I began working on this film 10 years ago, completely out of pocket. I wanted to make sure I captured these stories while the people who lived them were still around to share them. I traveled to cities and towns and filmed interviews every chance I could in between paying jobs. It was intimidating at first, but the men who played in the Negro Leagues welcomed me into their lives like family.
I spent quality time with many of the Negro League players. Minnie Miñoso invited me to the White Sox stadium where he proudly showed me his statue. I interviewed Mamie "Peanut" Johnson in the dining room of her DC home. On the wall next to the breakfront were commendations from the city and photographs including a picture of her with President Clinton. They shared their personal scrapbooks and stories with me as they humbly painted vivid pictures of their lives. I fell in love with these gracious heroes as I was transported to another era. Many of the players I interviewed, are no longer with us. I made a promise to them that I would not stop until I completed the film and shared their legacy. Without this film their stories may be lost forever.
Where will the money go?
Here is where the initial backing will be used AND what YOUR additional support will be put towards.
With the success of reaching the initial goal of $12,800 (in the first 4 days) I will now be able to pay the costs of licensing the photos and music to submit the film to festivals and set up screenings.
NOW it's time to EXPAND THE REACH.
It is humbling to see the enormous support I have received. This is clearly a film that people want to see and a story that needs to be shared. Every dollar contributed NOW will be used to reach more people and make an even bigger impact. I'm proud to be able to provide an alternative to all of the angry and violent material in the media about civil rights. These men changed the world through dignity and grace. They are proof that you can follow your dreams AND make a difference.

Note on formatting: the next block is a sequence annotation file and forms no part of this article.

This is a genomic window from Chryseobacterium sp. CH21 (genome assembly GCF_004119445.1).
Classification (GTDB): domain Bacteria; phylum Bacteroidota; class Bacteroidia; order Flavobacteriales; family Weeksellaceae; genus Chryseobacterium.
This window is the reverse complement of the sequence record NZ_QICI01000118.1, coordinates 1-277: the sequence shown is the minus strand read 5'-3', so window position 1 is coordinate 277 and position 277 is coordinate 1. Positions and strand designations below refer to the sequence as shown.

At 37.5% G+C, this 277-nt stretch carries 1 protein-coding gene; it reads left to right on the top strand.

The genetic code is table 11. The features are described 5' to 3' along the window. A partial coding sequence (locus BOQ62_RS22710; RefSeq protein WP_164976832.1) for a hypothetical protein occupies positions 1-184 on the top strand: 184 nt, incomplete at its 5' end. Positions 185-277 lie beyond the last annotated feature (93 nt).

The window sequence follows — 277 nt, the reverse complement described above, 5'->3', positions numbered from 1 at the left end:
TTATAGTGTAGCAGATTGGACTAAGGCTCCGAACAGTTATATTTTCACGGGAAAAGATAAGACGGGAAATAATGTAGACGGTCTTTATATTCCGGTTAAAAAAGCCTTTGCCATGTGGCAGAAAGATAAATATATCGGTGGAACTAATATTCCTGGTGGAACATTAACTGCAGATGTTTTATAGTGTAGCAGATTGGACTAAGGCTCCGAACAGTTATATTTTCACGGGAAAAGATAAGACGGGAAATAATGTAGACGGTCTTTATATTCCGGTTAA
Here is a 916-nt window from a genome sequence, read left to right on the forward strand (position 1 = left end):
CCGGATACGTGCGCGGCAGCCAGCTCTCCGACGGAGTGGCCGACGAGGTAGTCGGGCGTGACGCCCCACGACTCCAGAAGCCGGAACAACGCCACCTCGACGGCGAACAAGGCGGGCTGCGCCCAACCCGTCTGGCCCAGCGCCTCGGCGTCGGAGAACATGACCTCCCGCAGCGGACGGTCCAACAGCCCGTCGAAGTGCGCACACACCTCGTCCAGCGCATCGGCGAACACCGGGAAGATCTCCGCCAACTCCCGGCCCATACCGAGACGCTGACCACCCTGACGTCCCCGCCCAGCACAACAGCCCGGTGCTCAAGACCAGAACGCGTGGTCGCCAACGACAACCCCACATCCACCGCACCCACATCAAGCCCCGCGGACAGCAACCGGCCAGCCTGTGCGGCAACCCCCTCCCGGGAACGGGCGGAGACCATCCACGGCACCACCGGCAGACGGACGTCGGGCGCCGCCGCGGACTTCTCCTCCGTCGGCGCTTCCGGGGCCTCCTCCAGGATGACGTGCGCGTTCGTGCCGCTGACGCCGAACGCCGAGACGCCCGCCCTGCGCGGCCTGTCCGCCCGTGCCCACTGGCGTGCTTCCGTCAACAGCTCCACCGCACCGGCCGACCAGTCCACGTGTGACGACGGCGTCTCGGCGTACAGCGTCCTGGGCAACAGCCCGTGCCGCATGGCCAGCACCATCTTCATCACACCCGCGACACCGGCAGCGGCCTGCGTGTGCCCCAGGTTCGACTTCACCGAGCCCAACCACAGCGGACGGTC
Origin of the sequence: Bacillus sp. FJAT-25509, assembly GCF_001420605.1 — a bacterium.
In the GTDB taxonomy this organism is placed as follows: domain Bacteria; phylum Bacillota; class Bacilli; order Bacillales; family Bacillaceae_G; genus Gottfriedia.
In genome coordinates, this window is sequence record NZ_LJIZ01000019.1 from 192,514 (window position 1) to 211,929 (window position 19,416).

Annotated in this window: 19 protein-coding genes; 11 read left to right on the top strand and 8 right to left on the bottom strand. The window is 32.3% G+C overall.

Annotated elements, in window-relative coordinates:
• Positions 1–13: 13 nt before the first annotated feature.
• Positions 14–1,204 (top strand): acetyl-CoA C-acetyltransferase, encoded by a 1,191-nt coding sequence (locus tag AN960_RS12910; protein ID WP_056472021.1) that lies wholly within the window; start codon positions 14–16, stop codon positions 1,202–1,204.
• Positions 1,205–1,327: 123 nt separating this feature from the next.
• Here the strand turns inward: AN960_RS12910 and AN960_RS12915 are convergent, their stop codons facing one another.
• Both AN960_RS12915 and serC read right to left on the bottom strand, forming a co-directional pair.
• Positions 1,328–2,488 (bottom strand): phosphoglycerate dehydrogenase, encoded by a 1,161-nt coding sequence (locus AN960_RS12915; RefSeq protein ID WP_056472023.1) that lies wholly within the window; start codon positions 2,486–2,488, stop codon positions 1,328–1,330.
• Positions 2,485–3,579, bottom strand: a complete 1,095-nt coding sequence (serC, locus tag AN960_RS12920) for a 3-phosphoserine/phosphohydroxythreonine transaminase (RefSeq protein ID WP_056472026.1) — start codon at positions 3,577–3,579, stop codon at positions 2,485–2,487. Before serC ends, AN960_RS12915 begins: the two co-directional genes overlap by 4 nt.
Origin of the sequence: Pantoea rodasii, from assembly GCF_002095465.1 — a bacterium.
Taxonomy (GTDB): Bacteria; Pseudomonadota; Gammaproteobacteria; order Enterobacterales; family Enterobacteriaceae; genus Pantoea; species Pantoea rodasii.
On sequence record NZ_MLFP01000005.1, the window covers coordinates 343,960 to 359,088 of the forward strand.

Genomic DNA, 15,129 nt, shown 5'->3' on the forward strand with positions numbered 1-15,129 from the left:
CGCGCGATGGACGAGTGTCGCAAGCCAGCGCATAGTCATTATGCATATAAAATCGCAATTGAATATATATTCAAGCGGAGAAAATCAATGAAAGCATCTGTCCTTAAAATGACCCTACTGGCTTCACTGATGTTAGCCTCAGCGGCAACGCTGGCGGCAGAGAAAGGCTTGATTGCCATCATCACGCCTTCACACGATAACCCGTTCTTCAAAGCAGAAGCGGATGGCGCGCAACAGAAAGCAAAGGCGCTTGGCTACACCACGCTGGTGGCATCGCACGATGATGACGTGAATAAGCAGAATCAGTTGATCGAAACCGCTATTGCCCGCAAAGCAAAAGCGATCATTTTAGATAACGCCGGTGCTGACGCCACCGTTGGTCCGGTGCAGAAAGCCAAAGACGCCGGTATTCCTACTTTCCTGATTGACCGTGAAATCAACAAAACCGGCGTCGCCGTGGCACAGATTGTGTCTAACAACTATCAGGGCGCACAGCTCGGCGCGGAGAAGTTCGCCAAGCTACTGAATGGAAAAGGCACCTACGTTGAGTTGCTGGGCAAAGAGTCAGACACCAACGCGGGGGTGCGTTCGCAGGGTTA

Your support will go towards:
- Voice over record / Narrator
- PR and Marketing
- Screenings at community organizations, schools, churches across the country and larger venues.
- Festival submissions
- Making DVD/BluRay copies available
- Connecting with museums to create exhibits and screening opportunities.
- Creating educational curriculum to accompany the film
- Composing original music
How You Can Help - Join the team!
1. Back the Project.
2. Spread the Word. Even if you can't donate, sharing the link with your family and friends makes a world of difference in getting more people to contribute.
3. Follow "The Other Boys of Summer" Online. Check out our Instagram, Facebook, Twitter, and official website for more information and images.
4. Connect With Us. If you have any questions or would like to contact us for press, send an email to firstname.lastname@example.org